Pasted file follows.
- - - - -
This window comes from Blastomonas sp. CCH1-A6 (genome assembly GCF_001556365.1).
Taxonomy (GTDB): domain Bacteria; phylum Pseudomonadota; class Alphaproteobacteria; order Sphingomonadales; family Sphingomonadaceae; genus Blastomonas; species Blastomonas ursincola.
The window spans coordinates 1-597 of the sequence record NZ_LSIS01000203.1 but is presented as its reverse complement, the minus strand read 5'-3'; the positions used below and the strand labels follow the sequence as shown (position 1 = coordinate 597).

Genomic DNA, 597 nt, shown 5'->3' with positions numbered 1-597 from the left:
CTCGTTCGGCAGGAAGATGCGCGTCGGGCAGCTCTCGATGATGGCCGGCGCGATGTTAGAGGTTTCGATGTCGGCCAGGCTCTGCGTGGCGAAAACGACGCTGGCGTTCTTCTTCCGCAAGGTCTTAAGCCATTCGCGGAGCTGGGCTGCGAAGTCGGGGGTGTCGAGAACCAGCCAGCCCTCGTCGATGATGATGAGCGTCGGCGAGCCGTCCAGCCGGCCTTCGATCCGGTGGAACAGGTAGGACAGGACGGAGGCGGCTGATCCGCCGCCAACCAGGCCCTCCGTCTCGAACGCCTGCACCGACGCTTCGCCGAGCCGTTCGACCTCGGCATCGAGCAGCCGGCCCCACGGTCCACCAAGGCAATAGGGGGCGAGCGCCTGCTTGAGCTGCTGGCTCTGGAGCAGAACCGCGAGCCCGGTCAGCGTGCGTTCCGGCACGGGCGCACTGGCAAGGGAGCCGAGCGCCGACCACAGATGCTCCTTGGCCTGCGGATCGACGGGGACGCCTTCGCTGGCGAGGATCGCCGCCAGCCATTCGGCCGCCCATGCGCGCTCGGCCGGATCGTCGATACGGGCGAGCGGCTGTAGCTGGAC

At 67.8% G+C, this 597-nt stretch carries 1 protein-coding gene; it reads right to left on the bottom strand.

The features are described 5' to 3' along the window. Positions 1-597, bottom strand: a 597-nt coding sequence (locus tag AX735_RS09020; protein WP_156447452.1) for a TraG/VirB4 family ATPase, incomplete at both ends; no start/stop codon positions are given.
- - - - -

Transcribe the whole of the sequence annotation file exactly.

This window comes from Blastomonas sp. CCH1-A6 (genome assembly GCF_001556365.1).
Taxonomy (GTDB): domain Bacteria; phylum Pseudomonadota; class Alphaproteobacteria; order Sphingomonadales; family Sphingomonadaceae; genus Blastomonas; species Blastomonas ursincola.
The window spans coordinates 1-597 of the sequence record NZ_LSIS01000203.1 but is presented as its reverse complement, the minus strand read 5'-3'; the positions used below and the strand labels follow the sequence as shown (position 1 = coordinate 597).

Genomic DNA, 597 nt, shown 5'->3' with positions numbered 1-597 from the left:
CTCGTTCGGCAGGAAGATGCGCGTCGGGCAGCTCTCGATGATGGCCGGCGCGATGTTAGAGGTTTCGATGTCGGCCAGGCTCTGCGTGGCGAAAACGACGCTGGCGTTCTTCTTCCGCAAGGTCTTAAGCCATTCGCGGAGCTGGGCTGCGAAGTCGGGGGTGTCGAGAACCAGCCAGCCCTCGTCGATGATGATGAGCGTCGGCGAGCCGTCCAGCCGGCCTTCGATCCGGTGGAACAGGTAGGACAGGACGGAGGCGGCTGATCCGCCGCCAACCAGGCCCTCCGTCTCGAACGCCTGCACCGACGCTTCGCCGAGCCGTTCGACCTCGGCATCGAGCAGCCGGCCCCACGGTCCACCAAGGCAATAGGGGGCGAGCGCCTGCTTGAGCTGCTGGCTCTGGAGCAGAACCGCGAGCCCGGTCAGCGTGCGTTCCGGCACGGGCGCACTGGCAAGGGAGCCGAGCGCCGACCACAGATGCTCCTTGGCCTGCGGATCGACGGGGACGCCTTCGCTGGCGAGGATCGCCGCCAGCCATTCGGCCGCCCATGCGCGCTCGGCCGGATCGTCGATACGGGCGAGCGGCTGTAGCTGGAC

At 67.8% G+C, this 597-nt stretch carries 1 protein-coding gene; it reads right to left on the bottom strand.

The features are described 5' to 3' along the window. Positions 1-597, bottom strand: a 597-nt coding sequence (locus tag AX735_RS09020; protein WP_156447452.1) for a TraG/VirB4 family ATPase, incomplete at both ends; no start/stop codon positions are given.